Other intense relationships exist between Tom and his Native American, and therefore ambivalent, girlfriend Donna; between Native Americans granted privileges as landowners and those who are not; and between Pa and Matthew Ontime, owner of the land on which Pa works. Matthew refuses to allow Pa to lease his acres to a company which will drill for oil.
2. Simmering resentment, shame, and fear existing between Oklahomans and Native Americans
Tom is never a more engaging narrator than when he explains how the American government dealt with problem of allotting land to the Native Americans in Oklahoma. By the 1893 Dawes Act, which ended the Indian’s right to determine his/her own rights and privileges, a date was set after which native tribes (Choctaw, Creek, Chickasaw, Seminole, and Cherokee) could no longer leally apply for land allotment. “He was just a plain hard-up Indian. . . . That’s the story behind names like Toolate and Online, and a lot of others that have been switched around so much you can hardly recognize ‘em for what they were.” These were the same “Five Civilized [i.e., Christianized] Tribes” who had been, in the 1830s, forcibly marched off their land in the Midwest and. South. On the “Trail of Tears,” about 30,000 died on their way to eastern Oklahoma.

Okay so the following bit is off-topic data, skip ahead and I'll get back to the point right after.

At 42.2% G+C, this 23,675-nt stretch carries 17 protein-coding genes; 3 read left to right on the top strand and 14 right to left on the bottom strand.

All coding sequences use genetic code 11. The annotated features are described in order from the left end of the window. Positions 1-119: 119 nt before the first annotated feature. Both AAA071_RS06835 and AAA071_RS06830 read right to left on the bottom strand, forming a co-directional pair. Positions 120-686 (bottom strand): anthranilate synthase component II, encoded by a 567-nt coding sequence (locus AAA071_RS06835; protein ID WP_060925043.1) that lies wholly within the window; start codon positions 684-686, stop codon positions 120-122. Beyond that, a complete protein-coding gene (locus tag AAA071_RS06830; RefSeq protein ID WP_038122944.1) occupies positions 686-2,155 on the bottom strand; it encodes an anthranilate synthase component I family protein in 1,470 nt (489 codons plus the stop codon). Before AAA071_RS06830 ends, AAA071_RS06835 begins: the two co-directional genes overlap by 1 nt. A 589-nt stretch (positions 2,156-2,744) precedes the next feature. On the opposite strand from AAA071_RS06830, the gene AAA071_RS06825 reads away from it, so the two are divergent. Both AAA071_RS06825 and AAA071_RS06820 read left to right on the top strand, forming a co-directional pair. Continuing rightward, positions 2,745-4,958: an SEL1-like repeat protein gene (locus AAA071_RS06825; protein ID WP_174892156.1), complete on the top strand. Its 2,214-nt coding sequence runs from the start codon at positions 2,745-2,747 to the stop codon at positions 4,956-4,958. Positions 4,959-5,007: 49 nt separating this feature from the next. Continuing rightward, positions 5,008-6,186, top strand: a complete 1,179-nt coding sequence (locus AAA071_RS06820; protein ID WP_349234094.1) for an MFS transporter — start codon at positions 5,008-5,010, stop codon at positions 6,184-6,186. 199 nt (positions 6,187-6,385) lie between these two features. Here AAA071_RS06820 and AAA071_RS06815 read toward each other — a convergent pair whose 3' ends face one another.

Tom explains that both those who applied in time and those who did not were victimized by a fate beyond their ability to change. Thus, the novel’s Abe Toolate was a penniless janitor, while Matthew Ontime, Donna’s father, was the landowner on whose extensive estate Tom’s Pa had been working forty acres. Pa yearns to lease his acres for oil drilling, but Matthew refuses to let him. It would prioritize oil profits over the needs of poor locals, and prevent the tenant farmers from making a living. Pa could not care less: “bunch of white trash an’ niggers and half-breeds.” But Matthew does. He dismisses Pa and divides his former land among the other sharecroppers.